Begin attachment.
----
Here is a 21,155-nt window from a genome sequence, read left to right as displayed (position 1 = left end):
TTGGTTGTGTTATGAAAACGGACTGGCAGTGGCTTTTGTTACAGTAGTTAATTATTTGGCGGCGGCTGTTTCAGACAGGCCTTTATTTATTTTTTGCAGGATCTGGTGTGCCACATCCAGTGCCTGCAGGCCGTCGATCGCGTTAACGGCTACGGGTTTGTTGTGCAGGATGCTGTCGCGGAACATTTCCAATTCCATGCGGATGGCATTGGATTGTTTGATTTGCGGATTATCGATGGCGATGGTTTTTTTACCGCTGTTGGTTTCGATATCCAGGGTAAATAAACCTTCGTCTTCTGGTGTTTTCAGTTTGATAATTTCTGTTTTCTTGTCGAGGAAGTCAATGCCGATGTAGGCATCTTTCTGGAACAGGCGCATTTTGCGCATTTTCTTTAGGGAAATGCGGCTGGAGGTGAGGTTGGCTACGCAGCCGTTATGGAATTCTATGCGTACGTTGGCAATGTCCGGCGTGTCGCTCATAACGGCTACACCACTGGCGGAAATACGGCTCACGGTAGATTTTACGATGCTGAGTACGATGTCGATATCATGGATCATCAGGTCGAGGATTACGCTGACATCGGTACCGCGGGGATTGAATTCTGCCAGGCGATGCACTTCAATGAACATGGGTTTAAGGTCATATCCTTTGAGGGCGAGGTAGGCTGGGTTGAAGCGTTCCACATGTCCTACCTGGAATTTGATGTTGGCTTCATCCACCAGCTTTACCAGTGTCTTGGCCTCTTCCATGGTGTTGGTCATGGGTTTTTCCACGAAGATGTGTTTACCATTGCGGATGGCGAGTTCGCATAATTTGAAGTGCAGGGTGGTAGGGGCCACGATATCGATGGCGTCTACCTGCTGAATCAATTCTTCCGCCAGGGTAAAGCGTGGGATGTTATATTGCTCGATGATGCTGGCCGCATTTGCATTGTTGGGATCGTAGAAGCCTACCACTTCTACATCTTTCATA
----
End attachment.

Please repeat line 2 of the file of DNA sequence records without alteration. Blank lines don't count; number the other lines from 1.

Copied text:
TTGGTTGTGTTATGAAAACGGACTGGCAGTGGCTTTTGTTACAGTAGTTAATTATTTGGCGGCGGCTGTTTCAGACAGGCCTTTATTTATTTTTTGCAGGATCTGGTGTGCCACATCCAGTGCCTGCAGGCCGTCGATCGCGTTAACGGCTACGGGTTTGTTGTGCAGGATGCTGTCGCGGAACATTTCCAATTCCATGCGGATGGCATTGGATTGTTTGATTTGCGGATTATCGATGGCGATGGTTTTTTTACCGCTGTTGGTTTCGATATCCAGGGTAAATAAACCTTCGTCTTCTGGTGTTTTCAGTTTGATAATTTCTGTTTTCTTGTCGAGGAAGTCAATGCCGATGTAGGCATCTTTCTGGAACAGGCGCATTTTGCGCATTTTCTTTAGGGAAATGCGGCTGGAGGTGAGGTTGGCTACGCAGCCGTTATGGAATTCTATGCGTACGTTGGCAATGTCCGGCGTGTCGCTCATAACGGCTACACCACTGGCGGAAATACGGCTCACGGTAGATTTTACGATGCTGAGTACGATGTCGATATCATGGATCATCAGGTCGAGGATTACGCTGACATCGGTACCGCGGGGATTGAATTCTGCCAGGCGATGCACTTCAATGAACATGGGTTTAAGGTCATATCCTTTGAGGGCGAGGTAGGCTGGGTTGAAGCGTTCCACATGTCCTACCTGGAATTTGATGTTGGCTTCATCCACCAGCTTTACCAGTGTCTTGGCCTCTTCCATGGTGTTGGTCATGGGTTTTTCCACGAAGATGTGTTTACCATTGCGGATGGCGAGTTCGCATAATTTGAAGTGCAGGGTGGTAGGGGCCACGATATCGATGGCGTCTACCTGCTGAATCAATTCTTCCGCCAGGGTAAAGCGTGGGATGTTATATTGCTCGATGATGCTGGCCGCATTTGCATTGTTGGGATCGTAGAAGCCTACCACTTCTACATCTTTCATA